Now let’s make those filters. We get the audio signal from the earbuds. Since we have two speakers, we will use the left and right channel of the amplifier. We want to add a low pass filter for the subwoofer and a high band filter for the treble speaker. In that way, the woofer will only receive the low frequency sound. We add a low pass filter in series and it will allow only the lower frequencies to pass. We solder this small filter circuit to the right channel for example. The other one is a high pass filer so only high frequencies will pass so the driver won’t waste power dealing with the lower frequencies. We solder this other filer to the left channel of the amplifier. Now we can solder the wires from the earbuds for the audio signal. I solder wires at the output of the amplifier and these will later be connected to the speakers.

You will have to tune your valeus for the filters. In my case, for the low pass filter I've used a 4.7uF capacitor with a 1 Ohm resistor. For the high range frequencies filter I've used a capacitor of 2.2uF and a resisor of 5 Ohms.

homemade bluetooth speakers filters

Part 4.3 - 5V Regulator & Connections

Remember taht the earbuds are without a battery now. I want to use the 16.8V battery pack to power the earbuds but that is too much and it will burn the circuit. That's why in bweteen we add the AMS1117 5V regulator module. Please, before you connect it to the earbud circuit, check if the voltage is below 5V. In the video I've tried to sue a buck converter for that but it was creating too much noise so it was a bad idea. Then, we can screw the amplifier board in place inside of the case and later we will connect all the wires.

homemade bluetooth speakers filters

Part 4.4 - Make connections

I add the main switch on the back part of the speaker. I solder wires from the battery pack to this main switch and from the switch I add another wire connected to the amplifier input. My switch already has an LED integrated so when you turn it on, it will light up indicating that the speaker is ON. I also solder the push button for turning on the earbuds. I also add the charging plug ion place and tight the screw. I solder wires and connect these wires to the BMS of the battery pack. You could also add a 3.5mm audio jack connected to the audio input that goes to the amplifier just in case you want to use these speakers with wires as well.

homemade bluetooth speakers amplifier TPA3110

Part 4.5 - Close the case

Is time to close the case. Solder the wires from the amplifier to the speakers and make sure which channel was for the low frequencies and which channel was for the high frequencies. Now we can glue the front part. I add some glue all around so we can seal it well. No air should flow through that area. I close the case and let the glue to dry. To close the back part, we use screws. First, we get some insertion threads. Using your soldering iron, heat up the thread and insert it into the holes of the main body of the case. Now we can close the back part with screws. But first, make sure that you add some sort of foam around it so it will have a perfect seal so no air could flow around it. The air will only go in and out through the holes which will improve sound. I also add some insulation foam between the high part and the low part so no air could flow in between. Now that everything is in place, is time to close it. You can also add some cotton inside in order to reduce educe vibrations and unwanted resonances from the cabinet. Put the back part and add some screws. Tight them and that’s it. Obviously do the same with the other one since we need stereo.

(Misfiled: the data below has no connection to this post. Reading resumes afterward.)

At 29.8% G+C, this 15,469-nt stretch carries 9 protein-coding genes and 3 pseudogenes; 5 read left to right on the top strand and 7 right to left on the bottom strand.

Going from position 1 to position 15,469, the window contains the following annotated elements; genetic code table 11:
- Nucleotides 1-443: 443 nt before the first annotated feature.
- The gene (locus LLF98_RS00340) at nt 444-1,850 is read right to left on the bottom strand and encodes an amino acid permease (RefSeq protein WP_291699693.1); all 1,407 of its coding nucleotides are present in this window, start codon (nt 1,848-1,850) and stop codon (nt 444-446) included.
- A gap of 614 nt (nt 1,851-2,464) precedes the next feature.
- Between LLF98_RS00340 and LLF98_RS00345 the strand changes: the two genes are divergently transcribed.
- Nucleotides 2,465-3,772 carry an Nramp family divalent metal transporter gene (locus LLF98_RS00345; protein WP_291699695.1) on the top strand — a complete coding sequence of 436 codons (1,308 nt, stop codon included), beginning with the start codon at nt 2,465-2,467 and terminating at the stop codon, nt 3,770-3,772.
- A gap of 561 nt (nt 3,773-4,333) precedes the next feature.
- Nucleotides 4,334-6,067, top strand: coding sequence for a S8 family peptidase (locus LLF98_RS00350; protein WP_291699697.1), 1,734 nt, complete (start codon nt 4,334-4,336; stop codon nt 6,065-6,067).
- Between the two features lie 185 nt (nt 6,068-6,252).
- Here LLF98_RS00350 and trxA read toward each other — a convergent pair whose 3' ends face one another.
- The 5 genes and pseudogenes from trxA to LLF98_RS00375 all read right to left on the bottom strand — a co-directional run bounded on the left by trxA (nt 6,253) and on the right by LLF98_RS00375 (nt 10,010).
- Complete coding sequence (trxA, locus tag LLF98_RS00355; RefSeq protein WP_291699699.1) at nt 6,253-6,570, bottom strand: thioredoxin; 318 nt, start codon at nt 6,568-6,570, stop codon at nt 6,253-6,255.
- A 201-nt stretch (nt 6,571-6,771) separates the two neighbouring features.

homemade bluetooth speakers 3D case

Part 5 - Test

Flip the switch on bot speakers and long press the push button so the earbuds will turn on. Now open you Bluetooth settings on your smartphone for example. Connect to the Bluetooth of the headphones. Now play some music and I’ve got to say, the sound is pretty good.

Part 6 - See Full Video

So guys, what do you think? We now have stereo music but coming out from separate Bluetooth speakers, that’s quite interesting. You can place these on your desktop without any cable. The BMS module inside will automatically turn off the power when the battery is low so the batteries are protected. When is low, to charge it we need to supply 16.8V to the input-jack. You could buy a 16.8V adaptor for just a few dollars. Buy one with enough current output so we could then split its output and add two jacks. Like that, we can charge both speakers at the same time. I don’t know the on time for the batteries yet but it should last for a few hours.

I hope you like this tutorial and maybe you have learned something new. If my videos help you, consider supporting my work on my PATREON or a donation on my PayPal. Thanks again and see you later guys.

28/08/2021 | Views: 7375 | Circuits | by: ELECTRONOOBS